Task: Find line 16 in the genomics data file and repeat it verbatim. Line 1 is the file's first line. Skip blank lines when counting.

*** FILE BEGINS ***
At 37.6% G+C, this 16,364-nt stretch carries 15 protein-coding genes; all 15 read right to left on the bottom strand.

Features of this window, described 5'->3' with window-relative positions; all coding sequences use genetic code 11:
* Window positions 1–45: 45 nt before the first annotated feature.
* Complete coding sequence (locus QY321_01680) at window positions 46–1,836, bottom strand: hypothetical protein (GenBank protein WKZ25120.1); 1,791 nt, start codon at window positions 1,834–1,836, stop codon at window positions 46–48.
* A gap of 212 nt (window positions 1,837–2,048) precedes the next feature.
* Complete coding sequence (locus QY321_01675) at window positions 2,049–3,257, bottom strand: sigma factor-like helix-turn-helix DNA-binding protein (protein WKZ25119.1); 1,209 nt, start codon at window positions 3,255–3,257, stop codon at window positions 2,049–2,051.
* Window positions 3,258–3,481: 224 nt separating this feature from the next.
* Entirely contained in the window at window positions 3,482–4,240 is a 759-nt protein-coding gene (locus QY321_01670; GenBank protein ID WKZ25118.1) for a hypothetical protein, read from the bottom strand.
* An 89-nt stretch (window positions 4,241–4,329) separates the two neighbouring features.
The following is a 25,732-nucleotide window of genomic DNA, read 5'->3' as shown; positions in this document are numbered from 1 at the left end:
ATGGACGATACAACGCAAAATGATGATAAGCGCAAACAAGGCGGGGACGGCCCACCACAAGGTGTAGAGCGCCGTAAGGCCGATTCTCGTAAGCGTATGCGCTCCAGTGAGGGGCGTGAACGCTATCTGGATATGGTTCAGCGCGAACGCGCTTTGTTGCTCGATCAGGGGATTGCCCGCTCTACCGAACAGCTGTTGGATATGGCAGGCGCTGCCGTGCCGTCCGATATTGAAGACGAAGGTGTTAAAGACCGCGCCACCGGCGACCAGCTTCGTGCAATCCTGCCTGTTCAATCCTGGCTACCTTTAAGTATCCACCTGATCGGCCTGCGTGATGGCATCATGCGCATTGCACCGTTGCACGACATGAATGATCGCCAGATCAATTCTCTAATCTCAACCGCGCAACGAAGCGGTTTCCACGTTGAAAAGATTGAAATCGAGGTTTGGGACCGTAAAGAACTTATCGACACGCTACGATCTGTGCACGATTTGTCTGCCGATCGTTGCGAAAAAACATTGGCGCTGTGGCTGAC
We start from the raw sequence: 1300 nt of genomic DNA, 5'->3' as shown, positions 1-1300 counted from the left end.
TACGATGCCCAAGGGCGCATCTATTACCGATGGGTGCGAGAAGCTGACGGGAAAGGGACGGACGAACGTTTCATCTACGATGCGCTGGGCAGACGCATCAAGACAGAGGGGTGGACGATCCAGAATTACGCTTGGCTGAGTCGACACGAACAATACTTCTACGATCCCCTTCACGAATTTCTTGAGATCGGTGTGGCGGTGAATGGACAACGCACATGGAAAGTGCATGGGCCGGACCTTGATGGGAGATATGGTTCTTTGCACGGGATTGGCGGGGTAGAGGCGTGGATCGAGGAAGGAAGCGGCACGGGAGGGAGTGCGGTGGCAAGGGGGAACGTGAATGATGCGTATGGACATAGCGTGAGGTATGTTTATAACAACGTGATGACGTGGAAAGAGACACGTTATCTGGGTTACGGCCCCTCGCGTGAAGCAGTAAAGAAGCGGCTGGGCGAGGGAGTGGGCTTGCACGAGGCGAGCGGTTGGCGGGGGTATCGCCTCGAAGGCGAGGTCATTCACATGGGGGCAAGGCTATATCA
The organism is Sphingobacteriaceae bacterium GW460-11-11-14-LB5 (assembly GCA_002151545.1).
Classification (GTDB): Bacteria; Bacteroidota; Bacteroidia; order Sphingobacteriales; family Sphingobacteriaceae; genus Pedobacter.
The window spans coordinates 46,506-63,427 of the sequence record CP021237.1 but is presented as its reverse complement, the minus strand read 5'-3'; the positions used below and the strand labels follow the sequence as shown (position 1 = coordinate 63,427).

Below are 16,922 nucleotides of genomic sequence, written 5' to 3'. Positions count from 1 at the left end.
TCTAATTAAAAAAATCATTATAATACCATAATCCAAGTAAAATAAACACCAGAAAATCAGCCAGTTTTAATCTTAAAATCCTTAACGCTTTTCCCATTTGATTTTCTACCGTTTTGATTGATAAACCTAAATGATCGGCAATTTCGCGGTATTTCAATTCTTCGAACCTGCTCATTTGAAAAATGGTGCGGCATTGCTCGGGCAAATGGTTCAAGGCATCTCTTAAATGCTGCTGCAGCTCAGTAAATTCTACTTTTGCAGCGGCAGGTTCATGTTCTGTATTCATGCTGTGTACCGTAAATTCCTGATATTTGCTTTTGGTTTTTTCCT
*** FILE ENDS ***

The window spans coordinates 46,506-63,427 of the sequence record CP021237.1 but is presented as its reverse complement, the minus strand read 5'-3'; the positions used below and the strand labels follow the sequence as shown (position 1 = coordinate 63,427).